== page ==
The three leading journals in the subject category "education, scientific disciplines" from the 2001 Journal Citation Reports-Science Edition [5] were selected for this study. These journals are Academic Medicine, Medical Education and Medical Teacher. The editorial board of each journal was retrieved from the January issue of the year 2003. First, we evaluated in which countries the editorial board members are based. Further we classified these countries using the World Bank income criteria [6].
There are altogether 86 members on the editorial boards of the three journals, with 15 members for Academic Medicine, 42 for Medical Education and 29 for Medical Teacher.
Individuals from 16 different countries can be found on the editorial board of Medical Education, while this number is only two for Academic Medicine and 18 for Medical Teacher. In total 26 countries are represented on the editorial boards of these three journals. Out of the 86 editorial board members 21 (24%) are based in the United Kingdom, while 20 (23%) are from the USA. The UK is the leading nation on the boards of Medical Education with 12 out of 42 (29%) members and Medical Teacher with 9 out of 29 (31%) members. Individuals from the United States dominate the editorial board of Academic Medicine with 12 out of 15 (80%) members, while the remaining three are based in Canada. Therefore, only researchers working in North America can be found on the editorial board of this journal. For detailed results refer to Table Table11.
Table 1
Table 1
Number of editorial board members per journal and country. The percentage is given in brackets. The countries are separated in groups according to their income level by World Bank criteria.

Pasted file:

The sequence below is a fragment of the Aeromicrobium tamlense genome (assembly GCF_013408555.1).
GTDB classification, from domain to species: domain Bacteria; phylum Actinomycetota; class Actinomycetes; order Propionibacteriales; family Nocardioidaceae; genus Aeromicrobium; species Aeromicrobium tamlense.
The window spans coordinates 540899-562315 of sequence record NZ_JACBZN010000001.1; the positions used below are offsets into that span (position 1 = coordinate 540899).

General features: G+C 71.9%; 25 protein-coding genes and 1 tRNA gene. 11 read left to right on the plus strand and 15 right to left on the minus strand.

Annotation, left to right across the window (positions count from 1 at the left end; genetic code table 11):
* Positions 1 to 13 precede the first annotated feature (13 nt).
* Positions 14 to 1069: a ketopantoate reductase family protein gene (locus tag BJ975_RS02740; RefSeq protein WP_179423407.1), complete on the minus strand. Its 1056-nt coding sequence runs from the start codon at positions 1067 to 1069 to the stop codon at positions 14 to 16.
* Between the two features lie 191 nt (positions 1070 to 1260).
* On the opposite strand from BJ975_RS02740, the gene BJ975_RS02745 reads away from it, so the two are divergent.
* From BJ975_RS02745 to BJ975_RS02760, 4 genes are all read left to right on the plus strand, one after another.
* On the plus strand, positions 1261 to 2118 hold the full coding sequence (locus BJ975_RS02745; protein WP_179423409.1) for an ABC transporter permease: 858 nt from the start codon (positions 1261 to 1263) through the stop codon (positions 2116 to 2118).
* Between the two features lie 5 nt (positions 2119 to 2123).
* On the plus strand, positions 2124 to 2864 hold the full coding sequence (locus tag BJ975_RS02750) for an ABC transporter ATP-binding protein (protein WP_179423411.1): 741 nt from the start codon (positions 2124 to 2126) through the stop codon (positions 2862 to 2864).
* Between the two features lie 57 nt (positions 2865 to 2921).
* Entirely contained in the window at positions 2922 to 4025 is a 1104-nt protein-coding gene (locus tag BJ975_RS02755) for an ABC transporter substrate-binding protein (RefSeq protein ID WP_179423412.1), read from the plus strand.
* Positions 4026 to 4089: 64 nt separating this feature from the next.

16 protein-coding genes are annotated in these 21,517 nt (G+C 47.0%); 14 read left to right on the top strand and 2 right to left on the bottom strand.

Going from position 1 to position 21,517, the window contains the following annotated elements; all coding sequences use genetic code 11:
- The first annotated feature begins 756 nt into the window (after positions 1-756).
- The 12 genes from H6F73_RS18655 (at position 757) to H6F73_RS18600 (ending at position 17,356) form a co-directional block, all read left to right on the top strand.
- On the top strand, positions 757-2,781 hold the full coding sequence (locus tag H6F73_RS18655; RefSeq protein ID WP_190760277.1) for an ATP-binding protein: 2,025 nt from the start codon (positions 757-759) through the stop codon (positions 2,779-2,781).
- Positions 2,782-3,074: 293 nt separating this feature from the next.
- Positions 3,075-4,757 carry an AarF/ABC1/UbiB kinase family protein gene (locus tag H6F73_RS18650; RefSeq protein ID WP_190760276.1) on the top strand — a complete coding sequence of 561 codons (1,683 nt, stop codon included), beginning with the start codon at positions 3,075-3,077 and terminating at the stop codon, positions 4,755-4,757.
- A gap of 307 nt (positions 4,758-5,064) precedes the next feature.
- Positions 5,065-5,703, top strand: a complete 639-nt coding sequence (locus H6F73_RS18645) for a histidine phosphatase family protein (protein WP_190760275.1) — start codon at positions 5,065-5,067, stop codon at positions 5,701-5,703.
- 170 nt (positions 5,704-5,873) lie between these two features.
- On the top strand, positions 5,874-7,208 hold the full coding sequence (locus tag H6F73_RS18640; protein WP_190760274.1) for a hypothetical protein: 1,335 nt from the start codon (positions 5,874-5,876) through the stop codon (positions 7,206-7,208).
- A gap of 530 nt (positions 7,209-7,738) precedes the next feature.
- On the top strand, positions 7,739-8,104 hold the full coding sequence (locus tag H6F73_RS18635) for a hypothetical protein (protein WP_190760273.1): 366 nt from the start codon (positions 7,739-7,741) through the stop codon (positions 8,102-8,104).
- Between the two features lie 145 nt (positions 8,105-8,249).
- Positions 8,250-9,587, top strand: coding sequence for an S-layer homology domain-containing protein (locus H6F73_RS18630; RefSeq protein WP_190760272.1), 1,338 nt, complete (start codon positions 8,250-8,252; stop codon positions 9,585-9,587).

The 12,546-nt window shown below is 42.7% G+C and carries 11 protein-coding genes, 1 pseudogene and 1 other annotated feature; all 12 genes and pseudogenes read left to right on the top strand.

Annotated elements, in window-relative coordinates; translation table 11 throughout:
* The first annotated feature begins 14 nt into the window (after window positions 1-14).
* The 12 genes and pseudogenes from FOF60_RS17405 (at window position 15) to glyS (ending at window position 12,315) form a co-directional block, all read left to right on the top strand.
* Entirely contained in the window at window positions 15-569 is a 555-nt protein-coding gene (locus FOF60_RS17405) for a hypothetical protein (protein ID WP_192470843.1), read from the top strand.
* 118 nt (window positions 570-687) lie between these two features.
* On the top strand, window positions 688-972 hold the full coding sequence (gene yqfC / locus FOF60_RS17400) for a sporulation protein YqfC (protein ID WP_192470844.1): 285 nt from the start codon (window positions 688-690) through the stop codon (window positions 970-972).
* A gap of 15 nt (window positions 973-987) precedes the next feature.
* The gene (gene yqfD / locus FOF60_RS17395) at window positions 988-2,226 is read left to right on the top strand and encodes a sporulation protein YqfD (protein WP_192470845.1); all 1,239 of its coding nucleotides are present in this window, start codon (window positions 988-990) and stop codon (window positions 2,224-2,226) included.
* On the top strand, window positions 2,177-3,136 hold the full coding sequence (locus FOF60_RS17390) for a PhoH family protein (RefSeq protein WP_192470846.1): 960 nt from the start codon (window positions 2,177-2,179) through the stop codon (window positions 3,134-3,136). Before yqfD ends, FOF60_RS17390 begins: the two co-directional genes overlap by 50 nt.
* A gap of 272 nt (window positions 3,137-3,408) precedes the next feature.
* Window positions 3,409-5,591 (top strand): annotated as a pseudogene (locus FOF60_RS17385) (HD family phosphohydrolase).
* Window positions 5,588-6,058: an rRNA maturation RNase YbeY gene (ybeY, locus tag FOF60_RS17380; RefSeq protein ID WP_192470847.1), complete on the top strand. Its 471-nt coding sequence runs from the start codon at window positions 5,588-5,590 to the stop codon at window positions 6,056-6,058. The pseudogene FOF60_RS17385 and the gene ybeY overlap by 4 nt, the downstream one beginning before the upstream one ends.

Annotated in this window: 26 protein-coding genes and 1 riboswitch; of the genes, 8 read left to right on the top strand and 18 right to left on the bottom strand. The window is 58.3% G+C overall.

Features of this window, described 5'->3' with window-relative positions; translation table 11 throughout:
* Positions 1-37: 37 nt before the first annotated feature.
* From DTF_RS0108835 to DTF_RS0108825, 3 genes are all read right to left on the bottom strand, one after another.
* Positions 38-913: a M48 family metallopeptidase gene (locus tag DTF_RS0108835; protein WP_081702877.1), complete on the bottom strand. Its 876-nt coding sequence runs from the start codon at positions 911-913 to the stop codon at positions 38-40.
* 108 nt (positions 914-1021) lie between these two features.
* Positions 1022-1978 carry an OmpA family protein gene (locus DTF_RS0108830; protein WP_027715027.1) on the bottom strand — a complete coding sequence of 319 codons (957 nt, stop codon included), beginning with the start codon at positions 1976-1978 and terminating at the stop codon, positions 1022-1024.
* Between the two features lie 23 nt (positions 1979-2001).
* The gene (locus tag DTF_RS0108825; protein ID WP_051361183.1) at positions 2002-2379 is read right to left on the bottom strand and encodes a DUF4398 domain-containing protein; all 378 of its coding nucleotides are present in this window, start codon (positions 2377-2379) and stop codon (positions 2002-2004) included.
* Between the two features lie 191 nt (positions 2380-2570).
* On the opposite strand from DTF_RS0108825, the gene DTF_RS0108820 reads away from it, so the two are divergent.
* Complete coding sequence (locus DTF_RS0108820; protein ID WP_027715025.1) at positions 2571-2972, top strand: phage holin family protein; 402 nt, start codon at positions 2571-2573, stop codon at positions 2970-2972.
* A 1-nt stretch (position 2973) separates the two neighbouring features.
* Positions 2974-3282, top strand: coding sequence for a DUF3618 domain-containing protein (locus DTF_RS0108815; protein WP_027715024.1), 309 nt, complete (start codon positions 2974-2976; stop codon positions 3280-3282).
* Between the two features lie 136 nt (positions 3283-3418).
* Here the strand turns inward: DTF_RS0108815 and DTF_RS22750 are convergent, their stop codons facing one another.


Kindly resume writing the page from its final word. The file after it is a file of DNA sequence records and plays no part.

While 78 (91%) of the 86 editorial board members are based in countries with a high income according to the World Bank criteria, three (4%) are based in an upper-middle-income, four (5%) in a lower-middle-income and one (1%) in a low-income economy. Detailed results for each journal can be found in Table Table22.
Table 2
Table 2
Classification of the affiliation of editorial board members according to World Bank income criteria
This study shows that, despite the fact that a number of countries are represented on the editorial boards of the three leading journals in the field of medical education, the majority of the board members are based in only a few countries. Our results are in accordance with the findings of Boldt and Maleck concerning the composition of the editorial boards of major English-language anaesthesia and critical care journals [7]. They reported that researchers from the United States and the UK together accounted for 62% of the editorial board members in anaesthesiology journals and for 80% in critical care journals. In the field of medical education 41 (48%) out of the 86 editorial board members are living either in the USA or in the UK. But in contrast to our findings that the UK is with a small margin the leading country and that the United States dominates only the editorial board of Academic Medicine, they reported the USA as the leading nation in both categories with 52% of all editorial board members in anaesthesiology journals and 72% in critical care journals being based in this country [7]. The dominance of individuals with an affiliation either in the United States or Canada on the board of Academic Medicine resembles the results of a recent study [1], which showed that authors with an affiliation in either of these two countries contributed ca. 95% of all articles published in this journal between 1995 and 2000.